I'm totally confused by this Cisco password format:

enable password level 15 encrypted 382fda4a4a26e6637edac0eb8b8ba4581087d32d

Overall string is 40 bytes long:

$ echo -n 382fda4a4a26e6637edac0eb8b8ba4581087d32d | wc -c

Example of config with this password format can be seen e.g. here.

No special characters except for [a-z0-9]. It does not fall under any of Type X Cisco password taxonomy (Types 0,4,5,7,8,9). Hashcat does not include any available cracking mode for it.

What kind of voodoo is that? Is it secure? Should I be worried that original password string may be recovered?

P.S. There's suspicion that this is not hash, but encryption. This resource states that:

(use) password that is already encrypted from another configuration file of another device. This will allow you to configure the two switches with the same password.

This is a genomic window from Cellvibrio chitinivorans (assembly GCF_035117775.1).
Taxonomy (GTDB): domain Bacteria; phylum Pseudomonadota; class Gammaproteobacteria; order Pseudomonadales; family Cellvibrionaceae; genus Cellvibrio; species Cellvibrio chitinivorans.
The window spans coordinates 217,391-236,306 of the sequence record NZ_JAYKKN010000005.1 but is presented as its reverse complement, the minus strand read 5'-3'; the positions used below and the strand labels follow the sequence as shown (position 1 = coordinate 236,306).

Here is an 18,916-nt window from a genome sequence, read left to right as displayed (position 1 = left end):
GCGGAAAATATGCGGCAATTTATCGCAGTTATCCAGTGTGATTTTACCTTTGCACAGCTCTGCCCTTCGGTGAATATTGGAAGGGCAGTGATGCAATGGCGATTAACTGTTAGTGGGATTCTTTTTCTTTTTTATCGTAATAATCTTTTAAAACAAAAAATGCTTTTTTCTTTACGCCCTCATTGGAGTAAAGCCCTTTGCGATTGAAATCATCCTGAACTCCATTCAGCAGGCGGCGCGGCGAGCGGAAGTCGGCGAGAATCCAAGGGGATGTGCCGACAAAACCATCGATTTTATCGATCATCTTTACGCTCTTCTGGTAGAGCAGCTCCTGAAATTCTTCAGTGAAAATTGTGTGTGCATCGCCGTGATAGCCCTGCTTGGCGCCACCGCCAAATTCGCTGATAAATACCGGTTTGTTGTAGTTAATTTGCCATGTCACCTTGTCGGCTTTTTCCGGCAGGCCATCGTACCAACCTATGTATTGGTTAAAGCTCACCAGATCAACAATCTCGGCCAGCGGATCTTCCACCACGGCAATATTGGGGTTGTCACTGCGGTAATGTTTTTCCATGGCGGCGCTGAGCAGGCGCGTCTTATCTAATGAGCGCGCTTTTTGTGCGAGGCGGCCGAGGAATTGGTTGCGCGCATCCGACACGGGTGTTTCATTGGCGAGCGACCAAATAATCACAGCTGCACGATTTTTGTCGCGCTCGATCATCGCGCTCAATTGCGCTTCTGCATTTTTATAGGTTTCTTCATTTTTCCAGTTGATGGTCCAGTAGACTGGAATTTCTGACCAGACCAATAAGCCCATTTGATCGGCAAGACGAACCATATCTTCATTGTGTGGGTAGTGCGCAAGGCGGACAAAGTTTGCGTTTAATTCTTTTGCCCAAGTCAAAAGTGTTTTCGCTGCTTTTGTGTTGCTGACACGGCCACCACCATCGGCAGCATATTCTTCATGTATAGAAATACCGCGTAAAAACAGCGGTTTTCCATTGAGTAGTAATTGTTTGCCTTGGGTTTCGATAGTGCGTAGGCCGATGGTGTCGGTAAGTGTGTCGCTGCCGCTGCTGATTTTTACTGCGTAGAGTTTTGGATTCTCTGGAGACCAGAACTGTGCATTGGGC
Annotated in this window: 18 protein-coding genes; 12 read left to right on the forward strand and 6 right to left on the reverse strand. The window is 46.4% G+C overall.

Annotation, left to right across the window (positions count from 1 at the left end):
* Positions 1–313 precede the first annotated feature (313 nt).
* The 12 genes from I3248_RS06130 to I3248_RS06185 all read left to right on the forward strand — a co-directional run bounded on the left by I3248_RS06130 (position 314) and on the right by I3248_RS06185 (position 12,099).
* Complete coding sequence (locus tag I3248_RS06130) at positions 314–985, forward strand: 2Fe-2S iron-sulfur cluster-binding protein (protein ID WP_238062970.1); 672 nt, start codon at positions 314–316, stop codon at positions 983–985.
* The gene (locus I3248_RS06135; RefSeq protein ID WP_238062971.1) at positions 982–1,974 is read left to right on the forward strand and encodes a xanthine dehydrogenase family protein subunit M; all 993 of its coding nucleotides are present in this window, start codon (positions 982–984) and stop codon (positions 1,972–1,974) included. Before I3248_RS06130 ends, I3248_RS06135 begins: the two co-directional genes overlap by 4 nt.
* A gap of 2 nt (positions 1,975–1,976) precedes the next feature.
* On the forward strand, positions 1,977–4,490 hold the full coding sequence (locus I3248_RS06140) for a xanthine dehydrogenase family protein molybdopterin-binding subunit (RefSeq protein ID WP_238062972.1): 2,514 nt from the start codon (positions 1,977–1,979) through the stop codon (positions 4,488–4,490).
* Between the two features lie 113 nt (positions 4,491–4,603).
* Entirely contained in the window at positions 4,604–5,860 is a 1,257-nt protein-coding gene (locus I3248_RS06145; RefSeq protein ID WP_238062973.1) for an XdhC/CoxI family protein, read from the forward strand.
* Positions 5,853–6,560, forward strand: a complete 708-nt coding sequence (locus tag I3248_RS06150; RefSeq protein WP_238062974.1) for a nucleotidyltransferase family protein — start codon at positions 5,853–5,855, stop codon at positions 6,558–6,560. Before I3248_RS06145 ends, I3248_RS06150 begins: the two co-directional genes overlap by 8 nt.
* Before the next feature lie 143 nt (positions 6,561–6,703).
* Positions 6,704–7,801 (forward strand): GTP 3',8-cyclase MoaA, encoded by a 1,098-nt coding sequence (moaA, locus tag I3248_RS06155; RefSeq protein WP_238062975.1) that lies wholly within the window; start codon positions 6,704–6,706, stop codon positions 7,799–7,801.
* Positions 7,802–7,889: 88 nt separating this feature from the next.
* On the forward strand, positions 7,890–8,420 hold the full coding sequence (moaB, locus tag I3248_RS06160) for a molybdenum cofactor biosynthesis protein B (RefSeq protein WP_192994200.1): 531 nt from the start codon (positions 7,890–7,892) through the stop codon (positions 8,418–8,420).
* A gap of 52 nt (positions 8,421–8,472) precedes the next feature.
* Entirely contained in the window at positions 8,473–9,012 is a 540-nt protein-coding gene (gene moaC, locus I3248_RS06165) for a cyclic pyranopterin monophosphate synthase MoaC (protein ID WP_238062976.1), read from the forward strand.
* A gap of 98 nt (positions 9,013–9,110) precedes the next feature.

In case if this is encryption, how new device can decrypt it then?

  • 1
    It's encrypted, not hashed in that format? – schroeder Oct 14 '20 at 19:52
  • Any hints what algorithm and where master key is stored? According to some information in web this format can be used to transform credentials across device configs. How other device knows master key in order to decrypt then? – dtrizna Oct 15 '20 at 6:50
  • 1
    That's a brand new question and not about security but about Cisco IOS. – schroeder Oct 15 '20 at 6:54
  • 1
    What version of Cisco IOS (or other OS) is this from? Can you add the output of show version to your question? – Jeff Wheeler Oct 15 '20 at 13:27

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